Regarding internet access there are no restrictions (Freedom House, 2015). However, content posted on the internet still falls under general law – for instance, an insult on the internet is still subsumed under the legal definition of insult and can be charged under the 1986 Public Order Act. Regarding the Ofcom Communications Market Report (2016: 7), 86 per cent of the British households have an internet connection; 24.7 million of them were broadband. Four out of the ten most popular “internet properties in the UK were organisations based in the UK: the BBC, Sky’s sites, Trinity Mirror Group and Mail Online/ Daily Mail” (Ofcom Market Report, 2016: 202). Those four UK organizations are all related to traditional media.
    Journalists' autonomy
    In the UK, there are no restrictions in becoming a journalist. Nevertheless, there are different ways to enter the field. “The older generation of journalists often didn’t have a university degree. They started right after school with an apprenticeship and worked their way up to higher positions,” asserts the interviewed journalism professor. Today, nearly two-thirds hold a journalism qualification, which not only compromises university degrees but also various accredited trainings or courses. “By far the most common qualification is the NCTJ [National Council for the Training of Journalists] which accounts for nearly three-quarters (73 per cent) of the qualifications” (NCTJ, 2013). While only 41 per cent of all those in the profession have a university degree, of those “with three or fewer years of employment, 98% have at least a bachelor’s degree with 36% having a masters’” (Thurman et al., 2016: 11).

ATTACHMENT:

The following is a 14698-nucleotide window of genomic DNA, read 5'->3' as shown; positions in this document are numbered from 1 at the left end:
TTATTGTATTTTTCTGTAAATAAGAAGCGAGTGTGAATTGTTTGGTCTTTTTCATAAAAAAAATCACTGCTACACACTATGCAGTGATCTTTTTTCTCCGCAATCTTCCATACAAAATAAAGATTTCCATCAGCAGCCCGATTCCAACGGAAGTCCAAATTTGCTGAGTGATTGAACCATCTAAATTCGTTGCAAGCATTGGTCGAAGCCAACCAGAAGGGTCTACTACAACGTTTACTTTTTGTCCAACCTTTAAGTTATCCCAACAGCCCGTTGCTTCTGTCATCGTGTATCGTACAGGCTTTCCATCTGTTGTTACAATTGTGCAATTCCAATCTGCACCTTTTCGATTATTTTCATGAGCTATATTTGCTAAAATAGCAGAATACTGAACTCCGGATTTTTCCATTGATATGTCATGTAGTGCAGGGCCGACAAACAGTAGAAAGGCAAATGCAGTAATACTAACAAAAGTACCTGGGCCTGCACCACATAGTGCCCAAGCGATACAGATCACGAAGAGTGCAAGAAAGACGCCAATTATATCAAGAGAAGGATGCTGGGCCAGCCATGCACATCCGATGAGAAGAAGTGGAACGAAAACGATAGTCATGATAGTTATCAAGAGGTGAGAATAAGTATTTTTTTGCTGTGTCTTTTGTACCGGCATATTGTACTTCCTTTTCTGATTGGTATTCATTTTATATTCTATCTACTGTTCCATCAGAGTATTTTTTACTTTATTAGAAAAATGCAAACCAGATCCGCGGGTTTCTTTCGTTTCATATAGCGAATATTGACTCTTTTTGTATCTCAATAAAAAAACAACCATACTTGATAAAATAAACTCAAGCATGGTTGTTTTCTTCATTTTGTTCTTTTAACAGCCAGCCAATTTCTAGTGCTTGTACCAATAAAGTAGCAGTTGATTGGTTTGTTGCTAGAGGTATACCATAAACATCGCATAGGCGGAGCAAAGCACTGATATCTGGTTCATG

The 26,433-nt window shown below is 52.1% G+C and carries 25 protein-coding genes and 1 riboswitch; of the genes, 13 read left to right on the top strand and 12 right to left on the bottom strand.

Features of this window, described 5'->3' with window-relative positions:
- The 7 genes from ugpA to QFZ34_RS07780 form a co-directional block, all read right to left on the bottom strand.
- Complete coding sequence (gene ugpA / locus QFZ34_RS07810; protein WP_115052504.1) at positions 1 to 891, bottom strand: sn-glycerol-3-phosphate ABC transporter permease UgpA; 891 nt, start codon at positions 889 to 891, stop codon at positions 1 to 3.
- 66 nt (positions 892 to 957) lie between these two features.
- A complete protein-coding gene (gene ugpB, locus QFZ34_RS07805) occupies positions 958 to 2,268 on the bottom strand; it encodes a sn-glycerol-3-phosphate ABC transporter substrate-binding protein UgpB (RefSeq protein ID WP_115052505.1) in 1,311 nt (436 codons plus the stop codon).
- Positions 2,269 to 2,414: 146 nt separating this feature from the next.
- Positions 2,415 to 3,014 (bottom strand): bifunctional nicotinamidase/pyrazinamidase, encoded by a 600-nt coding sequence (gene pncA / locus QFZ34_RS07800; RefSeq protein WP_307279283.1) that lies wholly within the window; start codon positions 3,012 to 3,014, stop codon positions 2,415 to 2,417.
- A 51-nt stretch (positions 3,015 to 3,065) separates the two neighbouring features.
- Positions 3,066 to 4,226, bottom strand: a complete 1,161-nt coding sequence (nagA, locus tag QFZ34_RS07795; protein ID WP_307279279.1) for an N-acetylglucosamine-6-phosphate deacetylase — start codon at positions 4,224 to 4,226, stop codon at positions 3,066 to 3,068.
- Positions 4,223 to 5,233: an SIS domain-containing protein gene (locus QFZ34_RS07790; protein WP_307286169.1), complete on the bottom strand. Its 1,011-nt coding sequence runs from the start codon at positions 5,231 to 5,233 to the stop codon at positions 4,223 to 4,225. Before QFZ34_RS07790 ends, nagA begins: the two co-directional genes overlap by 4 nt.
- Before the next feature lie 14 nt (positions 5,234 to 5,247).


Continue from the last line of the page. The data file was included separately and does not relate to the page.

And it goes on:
This, however, does not go hand in hand with a large income. While the median salary is 27.500 pounds (NCTJ, 2013), especially the young journalists only earn a low wage. Thurman and colleagues (2016) found that 88 per cent of the journalists aged 24 or younger earned less than 19.200 pounds a year. This barely keeps them alive. Besides age, the salary is influenced by gender or the medium the journalists works in. For example, women are likely to earn less than men (Thurman et al., 2016: 10) and newspaper less than TV people” (NCTJ, 2013). Considering the debts after university, the interviewed professor worries about how this will affect future journalism, since “that probably means you have to have some financial support from home. Therefore, what we’ll see in the future will be less socio-economic diversity among journalists. That’s a bad thing, because there will be less diverse voices being heard in the media”.